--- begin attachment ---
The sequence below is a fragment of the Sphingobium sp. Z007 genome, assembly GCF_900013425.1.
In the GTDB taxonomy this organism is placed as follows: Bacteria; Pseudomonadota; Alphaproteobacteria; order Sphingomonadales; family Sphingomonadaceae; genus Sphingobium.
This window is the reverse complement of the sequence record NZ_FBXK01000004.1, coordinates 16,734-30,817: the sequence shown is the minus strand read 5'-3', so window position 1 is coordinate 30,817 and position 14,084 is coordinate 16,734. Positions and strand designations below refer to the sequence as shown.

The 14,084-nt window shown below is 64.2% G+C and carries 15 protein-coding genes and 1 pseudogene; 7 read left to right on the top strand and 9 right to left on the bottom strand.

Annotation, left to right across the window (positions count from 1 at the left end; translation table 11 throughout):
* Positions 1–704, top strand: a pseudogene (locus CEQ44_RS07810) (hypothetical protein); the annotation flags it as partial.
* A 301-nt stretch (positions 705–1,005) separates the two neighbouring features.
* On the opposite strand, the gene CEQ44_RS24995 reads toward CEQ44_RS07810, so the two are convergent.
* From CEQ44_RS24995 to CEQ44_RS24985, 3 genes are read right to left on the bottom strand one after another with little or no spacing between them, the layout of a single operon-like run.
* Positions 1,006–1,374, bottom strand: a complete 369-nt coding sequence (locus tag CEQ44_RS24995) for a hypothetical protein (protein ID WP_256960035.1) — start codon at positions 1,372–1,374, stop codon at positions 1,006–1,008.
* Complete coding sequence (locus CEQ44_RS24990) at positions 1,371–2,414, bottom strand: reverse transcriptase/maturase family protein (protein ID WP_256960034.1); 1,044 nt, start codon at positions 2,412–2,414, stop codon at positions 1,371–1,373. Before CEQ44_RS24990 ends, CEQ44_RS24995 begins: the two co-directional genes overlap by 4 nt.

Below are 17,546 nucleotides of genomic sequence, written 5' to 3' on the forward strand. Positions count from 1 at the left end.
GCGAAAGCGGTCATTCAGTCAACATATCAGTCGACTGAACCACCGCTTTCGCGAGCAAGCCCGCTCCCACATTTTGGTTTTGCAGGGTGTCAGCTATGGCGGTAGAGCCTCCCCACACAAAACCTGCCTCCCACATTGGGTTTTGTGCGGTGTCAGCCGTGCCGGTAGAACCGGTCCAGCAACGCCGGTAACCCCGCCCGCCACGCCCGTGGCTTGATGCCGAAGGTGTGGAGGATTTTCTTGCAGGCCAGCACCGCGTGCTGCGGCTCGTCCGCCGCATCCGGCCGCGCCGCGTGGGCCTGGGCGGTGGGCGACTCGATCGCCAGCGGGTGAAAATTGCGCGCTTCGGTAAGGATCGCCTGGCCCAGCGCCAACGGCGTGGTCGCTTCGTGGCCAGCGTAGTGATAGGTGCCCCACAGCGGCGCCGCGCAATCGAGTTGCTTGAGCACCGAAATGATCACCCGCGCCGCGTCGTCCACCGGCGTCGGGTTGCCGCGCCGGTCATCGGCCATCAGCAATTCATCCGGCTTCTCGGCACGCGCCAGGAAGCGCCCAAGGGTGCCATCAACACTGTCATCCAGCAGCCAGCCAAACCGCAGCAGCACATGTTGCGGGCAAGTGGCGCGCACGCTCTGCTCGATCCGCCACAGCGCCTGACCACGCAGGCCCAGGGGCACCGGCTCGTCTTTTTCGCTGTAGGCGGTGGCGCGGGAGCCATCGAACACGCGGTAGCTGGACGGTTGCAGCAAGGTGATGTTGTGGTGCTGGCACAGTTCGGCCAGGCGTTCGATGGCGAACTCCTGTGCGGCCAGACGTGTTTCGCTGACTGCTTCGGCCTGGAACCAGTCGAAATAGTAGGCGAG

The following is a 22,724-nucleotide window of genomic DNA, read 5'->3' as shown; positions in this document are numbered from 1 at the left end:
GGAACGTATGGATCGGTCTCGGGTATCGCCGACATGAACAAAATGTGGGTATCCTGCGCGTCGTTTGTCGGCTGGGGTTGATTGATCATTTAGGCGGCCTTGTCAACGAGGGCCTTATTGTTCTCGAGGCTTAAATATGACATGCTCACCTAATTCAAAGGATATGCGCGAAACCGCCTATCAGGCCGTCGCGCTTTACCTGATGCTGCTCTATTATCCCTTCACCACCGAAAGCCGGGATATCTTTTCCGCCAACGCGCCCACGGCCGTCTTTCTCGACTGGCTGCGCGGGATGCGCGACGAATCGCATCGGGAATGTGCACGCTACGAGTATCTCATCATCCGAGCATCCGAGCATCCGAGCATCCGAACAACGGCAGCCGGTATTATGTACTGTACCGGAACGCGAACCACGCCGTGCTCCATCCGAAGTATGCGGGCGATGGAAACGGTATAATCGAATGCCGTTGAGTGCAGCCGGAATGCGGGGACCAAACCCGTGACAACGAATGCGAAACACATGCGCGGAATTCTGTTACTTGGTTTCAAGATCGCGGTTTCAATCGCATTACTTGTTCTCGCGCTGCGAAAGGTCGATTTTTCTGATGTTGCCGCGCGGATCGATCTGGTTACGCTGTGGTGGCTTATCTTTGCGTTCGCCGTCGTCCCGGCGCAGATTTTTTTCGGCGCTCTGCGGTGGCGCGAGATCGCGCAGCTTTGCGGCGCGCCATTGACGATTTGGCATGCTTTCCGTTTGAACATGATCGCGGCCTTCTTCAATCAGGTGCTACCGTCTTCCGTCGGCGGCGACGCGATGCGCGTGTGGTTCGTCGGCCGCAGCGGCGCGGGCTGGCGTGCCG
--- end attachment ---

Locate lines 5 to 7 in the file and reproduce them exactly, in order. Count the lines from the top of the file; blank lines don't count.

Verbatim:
Annotation, left to right across the window (positions count from 1 at the left end; translation table 11 throughout):
* Positions 1–704, top strand: a pseudogene (locus CEQ44_RS07810) (hypothetical protein); the annotation flags it as partial.
* A 301-nt stretch (positions 705–1,005) separates the two neighbouring features.